There is always so much to learn, and my small brain can only take in so much at any one time; I'm on here every few days or so, always re-watching videos of Lawrence's and the endless plethora of amazing arborists here... then it's taking time to test techniques low and slow, then practice, practice, practice - till it becomes fluid - then the real moment of truth comes when you try to seamlessly incorporate it into the work site... To get very good takes a very, very long time. Respec, booyakasha!
 

Jem4417

Well-Known Member
Srt takes better conditioning and strength then doubled. Obviously the ascent is easier but moving around the tree without the 2:1 option makes you have to have a certain strength. Primarily grip for certain movements.
 

Pfanner man

Well-Known Member
Srt takes better conditioning and strength then doubled. Obviously the ascent is easier but moving around the tree without the 2:1 option makes you have to have a certain strength. Primarily grip for certain movements.
initially it certainly seems that way but your climbing style adapts and you begin climbing the actual tree more and using your body leverage different. you also start routing the tree differently and using more redirects to change the angle of your limb walks. setting up a quick 2:1 with SRT is also easy, even tho it feels like an extra step compared to it being built in with DdRT. I actually find that i'm more tired when i use DdRT all day (depending on the tree, task, etc, etc)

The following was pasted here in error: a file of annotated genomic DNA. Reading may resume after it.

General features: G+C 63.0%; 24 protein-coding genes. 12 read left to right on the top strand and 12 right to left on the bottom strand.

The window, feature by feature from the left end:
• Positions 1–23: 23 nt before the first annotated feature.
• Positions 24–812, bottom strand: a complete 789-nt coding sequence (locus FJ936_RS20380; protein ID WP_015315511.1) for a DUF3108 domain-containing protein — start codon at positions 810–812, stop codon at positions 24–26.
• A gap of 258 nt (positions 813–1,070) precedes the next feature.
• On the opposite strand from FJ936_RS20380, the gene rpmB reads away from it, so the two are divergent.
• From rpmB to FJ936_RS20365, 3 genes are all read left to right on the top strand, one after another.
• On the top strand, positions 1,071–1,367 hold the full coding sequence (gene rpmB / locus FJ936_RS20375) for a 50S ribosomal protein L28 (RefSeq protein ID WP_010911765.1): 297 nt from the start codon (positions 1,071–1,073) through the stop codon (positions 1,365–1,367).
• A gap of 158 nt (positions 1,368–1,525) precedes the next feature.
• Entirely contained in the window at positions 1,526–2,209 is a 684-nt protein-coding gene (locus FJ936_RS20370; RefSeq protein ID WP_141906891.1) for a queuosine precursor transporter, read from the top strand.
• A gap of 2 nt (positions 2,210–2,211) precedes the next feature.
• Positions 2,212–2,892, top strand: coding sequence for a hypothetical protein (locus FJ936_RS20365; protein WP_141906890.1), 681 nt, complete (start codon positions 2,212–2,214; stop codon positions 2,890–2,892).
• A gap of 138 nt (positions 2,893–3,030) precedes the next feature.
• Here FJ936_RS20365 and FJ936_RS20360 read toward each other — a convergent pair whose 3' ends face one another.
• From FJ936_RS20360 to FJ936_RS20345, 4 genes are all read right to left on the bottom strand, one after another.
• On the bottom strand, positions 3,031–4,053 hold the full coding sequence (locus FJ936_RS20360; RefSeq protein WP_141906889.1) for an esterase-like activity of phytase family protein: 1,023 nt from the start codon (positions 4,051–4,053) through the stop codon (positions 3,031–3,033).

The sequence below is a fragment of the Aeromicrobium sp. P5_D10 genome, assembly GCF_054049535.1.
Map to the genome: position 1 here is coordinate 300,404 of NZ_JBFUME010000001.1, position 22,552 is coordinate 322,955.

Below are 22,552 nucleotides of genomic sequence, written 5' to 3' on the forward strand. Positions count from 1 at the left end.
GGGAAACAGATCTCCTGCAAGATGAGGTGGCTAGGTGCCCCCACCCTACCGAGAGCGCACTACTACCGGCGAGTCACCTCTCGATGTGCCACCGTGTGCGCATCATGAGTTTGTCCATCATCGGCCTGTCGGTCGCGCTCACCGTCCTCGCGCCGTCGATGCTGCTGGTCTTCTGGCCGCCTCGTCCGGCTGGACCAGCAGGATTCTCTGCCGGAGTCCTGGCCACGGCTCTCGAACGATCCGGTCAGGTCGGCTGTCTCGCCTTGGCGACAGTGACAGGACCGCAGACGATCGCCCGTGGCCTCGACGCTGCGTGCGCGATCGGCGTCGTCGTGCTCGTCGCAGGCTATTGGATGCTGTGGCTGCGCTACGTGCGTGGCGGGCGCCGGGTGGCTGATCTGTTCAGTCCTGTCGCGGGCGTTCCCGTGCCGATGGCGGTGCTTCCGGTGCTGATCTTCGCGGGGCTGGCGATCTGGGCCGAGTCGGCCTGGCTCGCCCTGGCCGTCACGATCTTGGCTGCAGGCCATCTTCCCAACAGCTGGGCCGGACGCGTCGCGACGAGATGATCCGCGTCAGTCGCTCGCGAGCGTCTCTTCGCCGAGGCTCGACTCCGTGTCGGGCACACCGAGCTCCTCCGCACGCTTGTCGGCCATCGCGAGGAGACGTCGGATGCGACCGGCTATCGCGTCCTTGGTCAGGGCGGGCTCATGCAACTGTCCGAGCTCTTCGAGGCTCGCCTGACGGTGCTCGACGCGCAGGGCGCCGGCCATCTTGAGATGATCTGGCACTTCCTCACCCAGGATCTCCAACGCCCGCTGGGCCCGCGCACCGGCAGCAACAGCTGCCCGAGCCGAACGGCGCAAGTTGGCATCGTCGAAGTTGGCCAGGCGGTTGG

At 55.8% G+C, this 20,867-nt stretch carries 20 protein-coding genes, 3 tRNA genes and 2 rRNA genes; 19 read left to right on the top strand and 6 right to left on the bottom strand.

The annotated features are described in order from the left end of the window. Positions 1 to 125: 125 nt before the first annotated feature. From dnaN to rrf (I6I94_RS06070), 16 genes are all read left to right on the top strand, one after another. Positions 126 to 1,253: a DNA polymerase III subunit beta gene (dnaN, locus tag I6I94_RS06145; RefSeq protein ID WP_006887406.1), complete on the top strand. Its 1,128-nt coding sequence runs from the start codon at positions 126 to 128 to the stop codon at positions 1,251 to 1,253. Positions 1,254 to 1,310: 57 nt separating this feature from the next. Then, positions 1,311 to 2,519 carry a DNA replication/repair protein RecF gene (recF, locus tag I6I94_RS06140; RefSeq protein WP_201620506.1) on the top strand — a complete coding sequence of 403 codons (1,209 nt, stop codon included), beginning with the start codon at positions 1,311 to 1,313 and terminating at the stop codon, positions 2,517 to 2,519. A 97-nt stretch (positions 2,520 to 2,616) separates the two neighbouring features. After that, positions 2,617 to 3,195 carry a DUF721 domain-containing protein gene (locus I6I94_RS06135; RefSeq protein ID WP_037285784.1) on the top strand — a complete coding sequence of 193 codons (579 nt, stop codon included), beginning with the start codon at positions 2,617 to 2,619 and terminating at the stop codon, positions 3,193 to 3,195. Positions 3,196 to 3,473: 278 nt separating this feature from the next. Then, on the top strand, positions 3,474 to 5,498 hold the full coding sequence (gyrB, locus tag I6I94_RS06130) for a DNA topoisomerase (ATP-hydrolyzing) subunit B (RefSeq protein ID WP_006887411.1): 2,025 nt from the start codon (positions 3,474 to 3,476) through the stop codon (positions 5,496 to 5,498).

Leroy

Well-Known Member
This is perhaps the last sizable tree that I favored DdRT, and thought it the right choice there after. A removal.... for starters, which means spurs so ascending any didstance requiring little effort; open canopy with unimpeded line access between TIP and work position (no redirects); I was using the spiderjack with friction saver, so being a tall tree the tail of my line would fall through the device and self tend pretty much throughout the whole procedure - the spiderjack also gives you the ability to cinch up your line to a perfect amount of tension that you so desire.

On the whole, and what with the rigging almost mirroring the climbing system, it was so easy it almost didnt feel like work. And, on that occasion at least its hard to see how SRT would have given me any noticeable advantage....but, its been few and far between since to be honest. Pruning that tree, I wouldnt even entertain DdRT. Same as pruning the big conifers here.
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Reg, would it not have been easier to climb the rope to get to the limbs rather than spike climbing? Obviously, you are quite skilled at spiking up large trees, just curious.
 

Pfanner man

Well-Known Member
Reg, would it not have been easier to climb the rope to get to the limbs rather than spike climbing? Obviously, you are quite skilled at spiking up large trees, just curious.
perhaps with the rope against the trunk and having to put spikes on anyways he figured why bother?